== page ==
Netizen Voices: Cancel the Trip to Dongguan
After CCTV’s recent exposé on prostitution in Dongguan, a city long notorious for its thriving sex trade, 67 (of the city’s estimated 300,000) prostitutes were arrested, and 12 entertainment venues shut down. Just as many netizen’s saw their weibo criticism of CCTV and whoremongering officials disappear from Sina Weibo in the aftermath of the crackdown, a post from @阅读报 lamenting the lost desire to visit China’s “Sin City” was likewise censored, as was a parable posted by @司令本:
@阅读报: [A Few Dissatisfactions with the Dongguan Anti-Prostitution Campaign] 1. Local leaders are dissatisfied, as you’ve made them lose face; 2. The government is dissatisfied, as you’ve diluted their tax base; 3. The police are dissatisfied, as you’ve lessened their protection fees; 4. Prostitutes are dissatisfied, as you’ve taken their income; 5. Johns are dissatisfied, they now have no place to enjoy themselves; 6. The locals are dissatisfied, as you’ve stifled their development; 7. I’m dissatisfied, as you’ve taken away my desire to visit Dongguan.
@司令本：CCTV interviewed an off-duty migrant worker on his thoughts about the station’s anti-prostitution campaign in Dongguan. The migrant took a drag off his cigarette and tearfully replied: “I’ve never been to the Three Gorges and they’re already flooded, all my life I’ll regret it! I’ve never been to Shangri-la, and now the place has burned down, it’s too late for regrets! And, just as I was preparing to go to Dongguan, who knew? The moral is, there are times in life when speaking of a journey just isn’t enough.”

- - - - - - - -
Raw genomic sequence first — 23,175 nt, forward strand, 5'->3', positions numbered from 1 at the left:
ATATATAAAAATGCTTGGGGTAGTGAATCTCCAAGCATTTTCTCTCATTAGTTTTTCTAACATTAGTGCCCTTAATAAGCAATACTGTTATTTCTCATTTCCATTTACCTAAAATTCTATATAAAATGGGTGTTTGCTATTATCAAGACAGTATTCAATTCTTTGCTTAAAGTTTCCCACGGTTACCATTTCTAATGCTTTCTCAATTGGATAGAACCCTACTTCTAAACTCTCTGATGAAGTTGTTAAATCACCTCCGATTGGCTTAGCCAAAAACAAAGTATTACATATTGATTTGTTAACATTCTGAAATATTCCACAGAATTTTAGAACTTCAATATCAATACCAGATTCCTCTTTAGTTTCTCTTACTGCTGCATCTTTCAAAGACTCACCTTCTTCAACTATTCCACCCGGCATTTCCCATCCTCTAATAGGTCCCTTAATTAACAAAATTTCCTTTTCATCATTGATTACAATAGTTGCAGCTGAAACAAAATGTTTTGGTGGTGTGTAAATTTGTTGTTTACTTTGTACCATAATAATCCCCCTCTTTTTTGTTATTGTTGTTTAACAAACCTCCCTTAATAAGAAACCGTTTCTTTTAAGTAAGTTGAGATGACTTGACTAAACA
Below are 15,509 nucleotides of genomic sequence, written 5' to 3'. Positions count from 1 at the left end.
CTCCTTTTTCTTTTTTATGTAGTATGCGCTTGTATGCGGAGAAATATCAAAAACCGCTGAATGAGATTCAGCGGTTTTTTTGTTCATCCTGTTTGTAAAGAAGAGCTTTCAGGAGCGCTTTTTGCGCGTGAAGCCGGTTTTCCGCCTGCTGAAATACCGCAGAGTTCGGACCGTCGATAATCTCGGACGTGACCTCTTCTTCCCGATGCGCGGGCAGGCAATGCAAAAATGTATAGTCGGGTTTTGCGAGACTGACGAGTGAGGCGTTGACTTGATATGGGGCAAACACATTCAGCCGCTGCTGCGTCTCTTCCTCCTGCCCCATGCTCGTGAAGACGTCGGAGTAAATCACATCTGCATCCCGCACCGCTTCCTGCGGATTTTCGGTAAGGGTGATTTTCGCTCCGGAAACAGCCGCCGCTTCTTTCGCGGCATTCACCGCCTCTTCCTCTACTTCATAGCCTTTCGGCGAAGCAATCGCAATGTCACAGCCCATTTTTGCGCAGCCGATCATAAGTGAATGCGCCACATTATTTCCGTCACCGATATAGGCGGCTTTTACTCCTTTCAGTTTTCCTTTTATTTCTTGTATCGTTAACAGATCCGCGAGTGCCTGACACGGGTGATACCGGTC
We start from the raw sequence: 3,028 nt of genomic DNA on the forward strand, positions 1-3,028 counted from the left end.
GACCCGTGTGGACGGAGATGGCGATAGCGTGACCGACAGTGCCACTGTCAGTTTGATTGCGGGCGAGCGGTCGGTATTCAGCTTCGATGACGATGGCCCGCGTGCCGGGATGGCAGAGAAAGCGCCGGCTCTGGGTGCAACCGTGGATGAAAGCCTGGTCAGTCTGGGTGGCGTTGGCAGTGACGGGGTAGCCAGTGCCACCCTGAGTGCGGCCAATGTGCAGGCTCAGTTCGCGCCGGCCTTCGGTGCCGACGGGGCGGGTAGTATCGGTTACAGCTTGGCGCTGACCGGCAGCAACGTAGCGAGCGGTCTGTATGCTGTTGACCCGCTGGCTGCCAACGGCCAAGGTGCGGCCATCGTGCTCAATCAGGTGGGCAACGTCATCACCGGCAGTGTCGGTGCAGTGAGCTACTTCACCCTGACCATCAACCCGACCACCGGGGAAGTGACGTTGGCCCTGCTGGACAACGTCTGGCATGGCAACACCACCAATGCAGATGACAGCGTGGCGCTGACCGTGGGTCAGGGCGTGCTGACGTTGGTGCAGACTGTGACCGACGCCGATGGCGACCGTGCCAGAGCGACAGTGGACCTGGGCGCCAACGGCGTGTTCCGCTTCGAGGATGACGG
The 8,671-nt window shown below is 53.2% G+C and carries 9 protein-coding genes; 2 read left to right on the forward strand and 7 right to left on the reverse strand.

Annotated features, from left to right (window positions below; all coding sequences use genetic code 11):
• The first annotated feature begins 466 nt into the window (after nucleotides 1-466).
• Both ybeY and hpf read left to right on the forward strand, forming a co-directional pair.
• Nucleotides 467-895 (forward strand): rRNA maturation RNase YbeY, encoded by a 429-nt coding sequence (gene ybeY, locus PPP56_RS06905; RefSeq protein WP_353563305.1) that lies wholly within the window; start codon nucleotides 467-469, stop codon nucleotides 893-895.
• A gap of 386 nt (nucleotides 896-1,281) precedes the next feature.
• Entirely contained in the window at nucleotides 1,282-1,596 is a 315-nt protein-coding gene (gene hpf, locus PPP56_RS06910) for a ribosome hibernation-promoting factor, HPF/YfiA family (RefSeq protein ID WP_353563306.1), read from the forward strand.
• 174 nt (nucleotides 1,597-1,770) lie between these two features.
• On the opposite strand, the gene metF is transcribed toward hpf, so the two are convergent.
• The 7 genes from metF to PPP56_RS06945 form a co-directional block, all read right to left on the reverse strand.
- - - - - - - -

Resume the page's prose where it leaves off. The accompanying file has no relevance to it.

Following is more netizen commentary on the Dongguan investigation and subsequent crackdown, collected by CDT Chinese editors:
@avb001: As Dongguan police launched their assault on the johns yesterday, one man suddenly roared, Ma Jingtao-style, into the lens of the CCTV camera, “Fuck! At the World Cup, it was all you! At the Summer and Winter Olympics, you! The undercover Dongguan investigation, you again! I’m ____ journalist here to investigate! Won’t you just let local TV have enough to survive?!” “Yeah, we’re not finished with you yet!” a group of johns stood up and said, “we’re all here from the local TV station.”
@tatamama: You can’t move a tiger, and you can’t catch a fly. Finally though, it looks like you can stir up a henhouse.
Henhouse is a play on the use of the word “chicken” (鸡) as slang for “prostitute” in Chinese.
@赵晓: Virtue lies not only below the belt, but also above; not simply in the ethics of the individual, but more so in those of the public; not only in tangible behavior, but also in the formless spirit. China’s most immoral aren’t the prostitutes, but rather the officials; it’s not the personal ethics that are foul, but the public ethics; the problem isn’t that bath houses are everywhere, but that righteousness is nowhere; it’s not that there are too many prostitutes, but that there is no rule of law; it’s not that behavior is repulsive, but that spirit is lost. Only when we rescue and redeem our spirit and establish a firm rule of law will we have great virtue!
@Vihike：【新技能get√】Famous friend of women @陆琪 [Lu Qi] says that only those who haven’t been to Dongguan are good men. But @流行东莞 [Popular Dongguan] says the best way to check a woman’s IQ is is to see if she’s following Lu Qi.
Lu Qi is the author of 婚姻是女人一辈子的事 (“The Life of Women is All About Marriage”) [zh], a self-help book on marriage aimed at China’s female population.